Why aren’t we mad at the bad managers?
I’ll bet you have.
In the 12 days since that happened, have you heard that:
- US Steel announced more layoffs, bringing them to 9000 people cut for the year.
- Siemens cut another 4500 people, bringing their cuts to more than 12000 for the year.
- Lenovo laid off 235 people.
- Labinal Power Systems let 480 people go.
- Manitoba Telecom and Mountain Iron both laid off 400 people.
- Zynga cut 364 people, Conduit Global cut 592, Corrections Corporation of America cut 252, WMS Gaming cut 247, Jennie-O Turkey cut 230, General Motors of Canada laid of 1000, Mercedes-Benz laid off 259, Conoco-Phillips 200, WorleyParsons 2000, and Dow Chemical let 1750 people go.
That’s nearly 15,000 people that have lost their jobs in 12 days – it’s a bloodbath. And I’m willing to bet that there are three primary reasons for those layoffs:
- The firms are looking for “efficiency gains” or,
- The upper management teams are incompetent, or,
How many blog posts have been devoted to this corporate management problem? Any?
Here’s my question: how is possible that 15,000 people have lost their jobs due to bad management and we don’t hear a peep about it, but people have gone nuts over Zappos having 210 people volunteer to leave?
It’s as though we’re acting out this quote from John Maynard Keynes:
Worldly wisdom teaches that it is better for reputation to fail conventionally then to succeed unconventionally.
The issue isn’t whether or not Zappos is succeeding or failing, but rather that they are doing things unconventionally.
This is terrible.
A change management stroke of genius?
There are two important questions here, and the discussion around them is confused. The first is: how do we effect major change within an organisation? The second is: is holacracy the best way to implement flat management principles?
The first question is the real story with Zappos. Any time you try to change things, there are three groups within an organisation. There will be the bunch that loves the new idea (usually around 20% of people). There is another bunch that hates the new idea, or often any new idea (usually also around 20%). And the majority in the middle is usually indifferent.
Whether or not a change management initiative succeeds depends on which way the 60% in the middle decide to go. This usually involves a long, drawn-out political process of negotiation, power, influence and everything else that goes into moving a bureaucracy.
Here’s what Tony Hsieh might have just accomplished at Zappos: knocking nearly all of the change-resistors out of the company in one quick action.
This is potentially brilliant.
The critical question is who makes up the 210 people that left? Are they middle managers that are unwilling to adjust to a new role (these are probably change resistors)? Are they people that are genuinely uncomfortable with lower levels of hierarchy (a mix of change resistors and the indifferent middle)? Or are they some of the best people, who are capable of easily finding other jobs, and just wanted the financial benefit of the buyout (these would be change drivers)?
Often, when firms have voluntary redundancies, the people that leave are the change drivers – which is a bad outcome. Zappos has taken some steps to try to ensure that most of the people that left are either change resistors or in the indifferent middle.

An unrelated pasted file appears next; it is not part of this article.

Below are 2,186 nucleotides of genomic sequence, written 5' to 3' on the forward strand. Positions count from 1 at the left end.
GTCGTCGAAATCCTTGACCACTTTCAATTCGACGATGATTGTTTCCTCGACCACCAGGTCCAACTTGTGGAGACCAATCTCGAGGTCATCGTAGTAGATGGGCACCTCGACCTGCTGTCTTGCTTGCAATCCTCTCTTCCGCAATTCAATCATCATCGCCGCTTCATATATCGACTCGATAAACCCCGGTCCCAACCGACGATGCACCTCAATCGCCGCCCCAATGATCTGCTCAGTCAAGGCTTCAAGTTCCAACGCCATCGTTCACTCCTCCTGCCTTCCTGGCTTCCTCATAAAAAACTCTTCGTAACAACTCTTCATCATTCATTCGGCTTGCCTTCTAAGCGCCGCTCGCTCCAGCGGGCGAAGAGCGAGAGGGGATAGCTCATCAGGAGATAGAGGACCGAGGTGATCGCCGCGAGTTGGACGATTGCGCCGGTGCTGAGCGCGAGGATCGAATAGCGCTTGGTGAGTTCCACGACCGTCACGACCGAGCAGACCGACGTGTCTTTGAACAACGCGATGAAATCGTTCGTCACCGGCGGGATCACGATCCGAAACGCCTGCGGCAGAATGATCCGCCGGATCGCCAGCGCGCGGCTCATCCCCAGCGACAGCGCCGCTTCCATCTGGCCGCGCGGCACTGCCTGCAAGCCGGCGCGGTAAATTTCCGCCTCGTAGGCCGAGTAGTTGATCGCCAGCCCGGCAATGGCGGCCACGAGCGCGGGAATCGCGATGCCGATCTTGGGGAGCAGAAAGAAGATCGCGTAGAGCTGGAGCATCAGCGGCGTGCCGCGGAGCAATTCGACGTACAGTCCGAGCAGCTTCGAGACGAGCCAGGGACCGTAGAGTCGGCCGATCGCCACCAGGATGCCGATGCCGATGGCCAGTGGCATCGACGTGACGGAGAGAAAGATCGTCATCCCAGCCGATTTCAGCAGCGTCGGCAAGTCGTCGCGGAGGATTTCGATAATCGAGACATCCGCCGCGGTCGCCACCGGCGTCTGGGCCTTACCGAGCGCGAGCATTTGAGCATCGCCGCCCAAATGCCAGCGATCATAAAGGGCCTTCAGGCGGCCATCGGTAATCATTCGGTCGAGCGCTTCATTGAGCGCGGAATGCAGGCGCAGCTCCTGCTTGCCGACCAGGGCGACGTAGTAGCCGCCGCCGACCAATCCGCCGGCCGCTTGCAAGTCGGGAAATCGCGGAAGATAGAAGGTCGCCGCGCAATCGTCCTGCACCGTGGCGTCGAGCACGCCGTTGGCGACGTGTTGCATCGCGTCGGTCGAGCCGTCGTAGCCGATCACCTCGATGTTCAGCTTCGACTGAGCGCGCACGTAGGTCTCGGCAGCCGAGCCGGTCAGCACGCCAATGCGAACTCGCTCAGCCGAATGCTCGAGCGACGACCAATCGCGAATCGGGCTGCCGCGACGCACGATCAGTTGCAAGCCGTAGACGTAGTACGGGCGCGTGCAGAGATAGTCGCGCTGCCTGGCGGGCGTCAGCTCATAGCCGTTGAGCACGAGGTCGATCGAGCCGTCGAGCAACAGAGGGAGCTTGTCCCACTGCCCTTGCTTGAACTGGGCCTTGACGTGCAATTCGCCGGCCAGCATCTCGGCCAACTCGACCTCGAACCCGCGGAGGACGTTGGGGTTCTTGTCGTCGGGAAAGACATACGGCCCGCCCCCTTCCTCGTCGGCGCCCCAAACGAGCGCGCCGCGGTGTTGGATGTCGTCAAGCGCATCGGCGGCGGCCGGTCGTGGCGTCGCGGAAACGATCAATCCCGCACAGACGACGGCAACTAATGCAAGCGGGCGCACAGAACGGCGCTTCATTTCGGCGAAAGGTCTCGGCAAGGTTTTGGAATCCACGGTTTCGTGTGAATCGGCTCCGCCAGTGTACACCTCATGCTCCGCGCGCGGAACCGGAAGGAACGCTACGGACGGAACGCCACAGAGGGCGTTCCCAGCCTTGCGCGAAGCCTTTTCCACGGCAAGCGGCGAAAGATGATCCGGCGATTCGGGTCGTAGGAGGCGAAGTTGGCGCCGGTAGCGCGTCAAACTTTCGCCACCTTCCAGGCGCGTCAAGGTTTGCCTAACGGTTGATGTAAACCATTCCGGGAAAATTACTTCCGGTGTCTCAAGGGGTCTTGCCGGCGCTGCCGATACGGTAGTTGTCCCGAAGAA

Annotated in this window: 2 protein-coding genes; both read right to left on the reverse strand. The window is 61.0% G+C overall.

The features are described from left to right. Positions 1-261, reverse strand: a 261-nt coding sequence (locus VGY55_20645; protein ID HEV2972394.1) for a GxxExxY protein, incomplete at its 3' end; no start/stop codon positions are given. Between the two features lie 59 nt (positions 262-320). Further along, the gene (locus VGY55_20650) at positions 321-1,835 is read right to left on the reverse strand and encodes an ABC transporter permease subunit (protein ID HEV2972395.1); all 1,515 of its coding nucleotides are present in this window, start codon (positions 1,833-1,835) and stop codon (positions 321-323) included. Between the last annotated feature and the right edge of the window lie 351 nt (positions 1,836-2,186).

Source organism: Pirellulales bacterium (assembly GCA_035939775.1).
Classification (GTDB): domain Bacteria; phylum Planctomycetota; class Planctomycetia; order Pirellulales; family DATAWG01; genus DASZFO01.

If Zappos just knocked out the change resistors, it’s one of the boldest change management moves ever.
Holacracy does not equal Flat
An entirely separate question is whether or not holacracy is the best way to implement flat management principles. I’m not so sure about the answer to this question.
First off, like Dave Snowden and Dan Pontefract, I am skeptical of the book being used to frame the change – it’s not well-supported by data, and it’s pretty fuzzy. On the other hand, firms like UnderCurrent seem to be having some success with holacracy, after a tricky implementation.
I believe that we have to be moving to flatter management structures. In that context, holacracy is important because it is the highest-profile version of flat management out there right now. My hypothesis is that the high level of bureaucracy that lies underneath it will ultimately make it really hard to implement holacracy, and that eventually we will settle on a model that looks more like that used at Morning Star Farms.
Digital transformation is real, and getting flatter management structures is an important part of the response to this change.
The important point is that holacracy is a version of flat management, but it is not the only one.
One argument that seems to be being made is:
Zappos is implementing holacracy, 14% of people have left because of it, so holacracy has failed and flat management is clearly bad.
This is wrong.
The 210 people leaving doesn’t tell us anything about whether or not holacracy or flat management is good. It tells us that Zappos figured out how to get rid of the change resistors.
This is important, because now if holacracy fails there, it won’t be because of internal sabotage – the potential saboteurs are gone.
If it works, then that tells us something about holacracy and flat management. If it doesn’t, it is a pretty good test of holacracy, but we still need to test other versions of flat management.
Regardless, people need to stop freaking out just because the approach is unconventional. Zappos will be fine. I’m much more worried about Siemens, Dow Chemical and all the others that are in trouble right now.